For from the greatness and the beauty of created things
their original author, by analogy, is seen.
The sweetest thing in all my life has been the longing…to find the place where all the beauty came from.
Sometimes the beauty of creation is dazzlingly obvious, shining forth from a sunrise or floating toward us like falling leaves. Sometimes it hides within the fabric of our ordinary lives: the sound of a baby’s laugh amid a crowded subway, the unexpected rush of getting caught in the rain. But His beauty is always present.
Beauty takes us out of ourselves and makes us aware of something much greater. True beauty nudges us to pause and forget our self-centered concerns, to realize that something pure and true and lovely exists—and that we are embedded within it. The culture’s version of beauty is something different—it tells us that we are never enough, that we are not as beautiful as the pictures we see in billboards and magazines and social media. But true beauty does not make us feel less beautiful. True beauty speaks to our souls and helps us understand that we, too, are created by Beauty.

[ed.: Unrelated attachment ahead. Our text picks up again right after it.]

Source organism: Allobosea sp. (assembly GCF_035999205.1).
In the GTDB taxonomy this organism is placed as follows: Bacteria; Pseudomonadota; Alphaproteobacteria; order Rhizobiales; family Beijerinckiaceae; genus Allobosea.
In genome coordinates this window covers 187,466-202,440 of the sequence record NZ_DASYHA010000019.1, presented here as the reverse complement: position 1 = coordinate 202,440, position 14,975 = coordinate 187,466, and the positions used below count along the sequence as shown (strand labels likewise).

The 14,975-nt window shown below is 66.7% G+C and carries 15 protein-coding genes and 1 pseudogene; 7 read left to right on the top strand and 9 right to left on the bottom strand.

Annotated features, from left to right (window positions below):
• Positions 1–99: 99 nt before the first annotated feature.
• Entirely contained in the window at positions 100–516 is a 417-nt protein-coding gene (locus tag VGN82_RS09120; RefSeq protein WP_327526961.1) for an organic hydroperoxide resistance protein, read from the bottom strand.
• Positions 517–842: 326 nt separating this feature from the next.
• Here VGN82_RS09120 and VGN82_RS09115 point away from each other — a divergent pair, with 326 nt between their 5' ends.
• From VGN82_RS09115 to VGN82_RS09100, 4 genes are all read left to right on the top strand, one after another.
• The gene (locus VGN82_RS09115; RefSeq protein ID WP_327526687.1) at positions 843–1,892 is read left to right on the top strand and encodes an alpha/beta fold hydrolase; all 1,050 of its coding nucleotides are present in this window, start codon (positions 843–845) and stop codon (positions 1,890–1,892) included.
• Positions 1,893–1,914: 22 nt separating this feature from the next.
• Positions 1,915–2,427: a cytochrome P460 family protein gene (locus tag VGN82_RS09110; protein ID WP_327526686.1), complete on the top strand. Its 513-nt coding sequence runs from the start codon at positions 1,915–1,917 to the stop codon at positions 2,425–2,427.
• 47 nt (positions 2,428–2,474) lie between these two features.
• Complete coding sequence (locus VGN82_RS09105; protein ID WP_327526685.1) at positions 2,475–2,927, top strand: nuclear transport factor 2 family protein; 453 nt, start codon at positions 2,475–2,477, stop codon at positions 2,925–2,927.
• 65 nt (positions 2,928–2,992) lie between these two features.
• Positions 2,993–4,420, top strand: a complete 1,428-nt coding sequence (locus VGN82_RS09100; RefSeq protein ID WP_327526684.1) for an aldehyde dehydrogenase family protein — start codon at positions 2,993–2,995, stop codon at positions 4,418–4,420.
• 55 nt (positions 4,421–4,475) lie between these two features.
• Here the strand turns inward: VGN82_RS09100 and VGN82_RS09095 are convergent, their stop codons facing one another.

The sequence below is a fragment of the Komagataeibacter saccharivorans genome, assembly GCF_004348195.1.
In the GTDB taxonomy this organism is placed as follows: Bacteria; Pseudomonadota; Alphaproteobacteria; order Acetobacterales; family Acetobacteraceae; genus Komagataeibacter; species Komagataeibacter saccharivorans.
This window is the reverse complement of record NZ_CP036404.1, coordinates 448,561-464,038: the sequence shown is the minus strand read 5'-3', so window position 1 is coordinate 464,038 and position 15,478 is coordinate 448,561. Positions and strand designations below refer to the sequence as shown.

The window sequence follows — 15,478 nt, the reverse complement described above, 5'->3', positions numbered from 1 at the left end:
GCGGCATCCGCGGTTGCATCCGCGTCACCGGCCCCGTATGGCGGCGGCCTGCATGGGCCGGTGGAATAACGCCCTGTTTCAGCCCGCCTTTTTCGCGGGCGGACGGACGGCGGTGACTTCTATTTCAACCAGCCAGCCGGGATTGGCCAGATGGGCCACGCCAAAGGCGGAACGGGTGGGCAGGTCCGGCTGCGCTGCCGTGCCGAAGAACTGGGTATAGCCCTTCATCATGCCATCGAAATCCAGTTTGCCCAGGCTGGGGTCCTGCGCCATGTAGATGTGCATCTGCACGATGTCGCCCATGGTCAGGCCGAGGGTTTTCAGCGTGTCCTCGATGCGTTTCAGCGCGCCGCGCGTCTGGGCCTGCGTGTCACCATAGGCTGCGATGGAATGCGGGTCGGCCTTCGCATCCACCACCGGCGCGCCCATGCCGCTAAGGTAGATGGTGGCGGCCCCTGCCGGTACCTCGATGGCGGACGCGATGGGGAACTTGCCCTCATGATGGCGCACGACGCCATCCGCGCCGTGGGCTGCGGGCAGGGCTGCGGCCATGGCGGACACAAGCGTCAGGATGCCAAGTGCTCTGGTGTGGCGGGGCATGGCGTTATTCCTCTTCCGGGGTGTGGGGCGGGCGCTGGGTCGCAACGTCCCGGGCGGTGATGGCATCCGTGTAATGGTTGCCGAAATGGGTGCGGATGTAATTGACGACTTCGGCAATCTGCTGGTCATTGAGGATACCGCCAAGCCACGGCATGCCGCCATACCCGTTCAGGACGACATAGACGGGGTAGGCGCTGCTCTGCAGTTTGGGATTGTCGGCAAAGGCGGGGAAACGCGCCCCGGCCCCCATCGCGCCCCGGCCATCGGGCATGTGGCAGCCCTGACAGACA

In the coming days, may we become more attuned to the beauty that surrounds us and give thanks for each moment of beauty we encounter. Let us have the eyes to see the beauty in one another and allow ourselves to be vessels of God’s beauty in the world.
Scripture and Tradition never cease to teach and celebrate this fundamental truth: “The world was made for the glory of God.” St. Bonaventure explains that God created all things “not to increase his glory, but to show it forth and to communicate it,” for God has no other reason for creating than his love and goodness: “Creatures came into existence when the key of love opened his hand.”
—Catechism of the Catholic Church 293